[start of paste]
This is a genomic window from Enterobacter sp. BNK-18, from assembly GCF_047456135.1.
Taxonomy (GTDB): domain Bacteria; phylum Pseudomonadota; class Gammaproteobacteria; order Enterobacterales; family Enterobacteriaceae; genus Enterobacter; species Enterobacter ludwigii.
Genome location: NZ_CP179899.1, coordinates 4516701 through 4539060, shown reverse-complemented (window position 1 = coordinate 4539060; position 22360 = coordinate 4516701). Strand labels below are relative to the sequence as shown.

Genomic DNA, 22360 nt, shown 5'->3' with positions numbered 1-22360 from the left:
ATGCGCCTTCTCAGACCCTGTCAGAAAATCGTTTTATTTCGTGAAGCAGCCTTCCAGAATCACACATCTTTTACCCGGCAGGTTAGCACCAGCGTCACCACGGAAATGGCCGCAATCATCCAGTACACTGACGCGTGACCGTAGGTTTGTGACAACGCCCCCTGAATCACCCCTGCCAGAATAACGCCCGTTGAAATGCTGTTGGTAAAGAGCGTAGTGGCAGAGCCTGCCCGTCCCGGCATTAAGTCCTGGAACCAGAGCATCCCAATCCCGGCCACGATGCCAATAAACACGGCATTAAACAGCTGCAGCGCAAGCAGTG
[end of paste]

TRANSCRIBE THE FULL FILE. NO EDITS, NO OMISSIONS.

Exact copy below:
This is a genomic window from Enterobacter sp. BNK-18, from assembly GCF_047456135.1.
Taxonomy (GTDB): domain Bacteria; phylum Pseudomonadota; class Gammaproteobacteria; order Enterobacterales; family Enterobacteriaceae; genus Enterobacter; species Enterobacter ludwigii.
Genome location: NZ_CP179899.1, coordinates 4516701 through 4539060, shown reverse-complemented (window position 1 = coordinate 4539060; position 22360 = coordinate 4516701). Strand labels below are relative to the sequence as shown.

Genomic DNA, 22360 nt, shown 5'->3' with positions numbered 1-22360 from the left:
ATGCGCCTTCTCAGACCCTGTCAGAAAATCGTTTTATTTCGTGAAGCAGCCTTCCAGAATCACACATCTTTTACCCGGCAGGTTAGCACCAGCGTCACCACGGAAATGGCCGCAATCATCCAGTACACTGACGCGTGACCGTAGGTTTGTGACAACGCCCCCTGAATCACCCCTGCCAGAATAACGCCCGTTGAAATGCTGTTGGTAAAGAGCGTAGTGGCAGAGCCTGCCCGTCCCGGCATTAAGTCCTGGAACCAGAGCATCCCAATCCCGGCCACGATGCCAATAAACACGGCATTAAACAGCTGCAGCGCAAGCAGTG